"Should I Say This?" 12 Real-Life Change Statements

Sometimes the best lessons are learned by the mistakes of others. We have heard leaders use the quotes below over the years (first hand or through colleagues) when communicating change. Some of them are clear "no-no’s." Others could work in the right situation. For each, I have included the statement, who said it, and a short comment. Read, laugh, and learn. And leave a comment with your thoughts.

1) "Why have you laid out this room differently? We always use a boardroom set up."--Said by a CEO on the first morning of an executive briefing on driving change. Need I say more?

2) "Just suck it up!"--Leader of Governmental Agency. Although sometimes this is the truth, as employees can be whiney and childlike about the work they need to do, this statement is quite heartless and insensitive.

3) "I know this change is not what you want, but just stick it out and I will get you a promotion / raise next year." --Executive in Pharmaceutical Industry. Never make commitments you can’t be sure to keep. A better way would be to focus on what the employee will learn or get out of the change, how it will help them for the future, how it will help the organization, etc.

4) "I am now requiring you to fill out these forms to get grant money. If you don’t fill out the forms, you will not get any money for your department. If you don’t get any money, you will lose your job!"--Actual statement by a school administrator. The problem was not only that this is a ridiculous statement, but that it was not true. The grant money was to be used for supplies, not salaries. Know your facts and find better ways to motivate than threats.

5) "If you can get on this train, which is leaving the station -- then hop on and I will support you. If you can't get on the change train, then decide if you want a caboose as the last thing you see on the way out."--CIO of an insurance company. The train analogy is common and can illustrate the stark reality of the situation. You will upset and shock some of your people. Make sure this is what you want to do.

6) "I hate change. We have done what we have always done and we are still here. If we change something it may cause us to go belly up."--Said by a senior manager of an automotive supplier after the big automotive crisis in 2009. The company had just lain off over 200 workers. This is what got them to where they are!

7) "Don't worry. This will not affect you." --Financial Services Executive. This may be true in many cases. However, this was heard in the context of change that would affect everyone. Dumb move because it will get employees confused and increase resistance to change implementation.

8) "You can ‘change’ people, or you can change ‘people.’--Senior Executive at an Energy Company at an internal meeting. Great play on words! However, it is a threat. See numbers four and five above. Remember too that both are more difficult to achieve than they sound.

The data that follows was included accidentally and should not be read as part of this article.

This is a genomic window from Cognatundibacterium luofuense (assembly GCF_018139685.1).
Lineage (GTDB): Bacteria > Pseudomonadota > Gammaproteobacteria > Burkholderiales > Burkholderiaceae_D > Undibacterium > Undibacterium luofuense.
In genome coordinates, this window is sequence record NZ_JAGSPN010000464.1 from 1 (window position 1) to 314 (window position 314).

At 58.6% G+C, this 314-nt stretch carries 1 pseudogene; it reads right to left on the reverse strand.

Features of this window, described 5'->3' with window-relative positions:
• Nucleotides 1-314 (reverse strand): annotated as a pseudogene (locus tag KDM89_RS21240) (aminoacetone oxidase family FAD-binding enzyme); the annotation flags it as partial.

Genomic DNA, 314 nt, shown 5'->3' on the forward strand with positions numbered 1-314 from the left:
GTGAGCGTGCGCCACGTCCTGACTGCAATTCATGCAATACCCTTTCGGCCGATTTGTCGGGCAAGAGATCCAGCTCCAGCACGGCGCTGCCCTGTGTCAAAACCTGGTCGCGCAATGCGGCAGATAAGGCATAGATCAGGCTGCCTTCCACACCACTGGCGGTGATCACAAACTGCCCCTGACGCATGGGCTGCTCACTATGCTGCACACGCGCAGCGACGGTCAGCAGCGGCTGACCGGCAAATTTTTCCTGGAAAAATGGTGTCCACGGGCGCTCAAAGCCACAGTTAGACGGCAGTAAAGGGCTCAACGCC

9) "I have never met a more dysfunctional group than you people."--Said by President to his senior executive team when all members put forward vehement objections to his idea for changing strategy midstream. Clearly a condescending, emotional outburst. Labeling a group negatively does nothing to solve the business problem and shades a bad light on the leader.

10) "It will get better when this is over." --Senior Manager to his team of Leading Retail Chain. Really? When is change actually over? With our research showing that 81 percent of people are involved in more than three changes at a time, change is ever present. Such a statement sets the wrong expectations for employees.

11) "We haven't laid anybody off YET!"--Said by President of an Equipment Manufacturer at a company-wide meeting, in an effort to make everyone feel comfortable about the 2008 bank crash. The following month, he laid off 10 percent of the workforce.

12) "I know this change feels uncomfortable at the moment, but trust me— the next phase will be a lot worse." --Senior manager in healthcare talking to staff in an attempt to get them on his side. What is he trying to do – scare people away? De-motivate them? Try to focus more positively such as, "I know this round is hard. It will get us in better shape and help us prepare for the next round, which will also be hard. These changes will take a lot of hard work, and I am confident we have what it takes to pull it off"

Yes, we all say stupid things sometimes-- sometimes driven by the stress of change, sometimes driven by the false belief that blurting out unedited language is okay because it is "honest and direct". And sometimes driven by a buildup of emotion, which comes out in the wrong words at the wrong time.

First, give yourself a break and accept that you will mess up. But remember that there is no substitute for preparation and practice. Not just so you don’t look bad—but so your employees, who are relying on you for calm in the storm, don’t end up even more stressed out than they were before you opened your mouth.

Please leave a comment with your thoughts.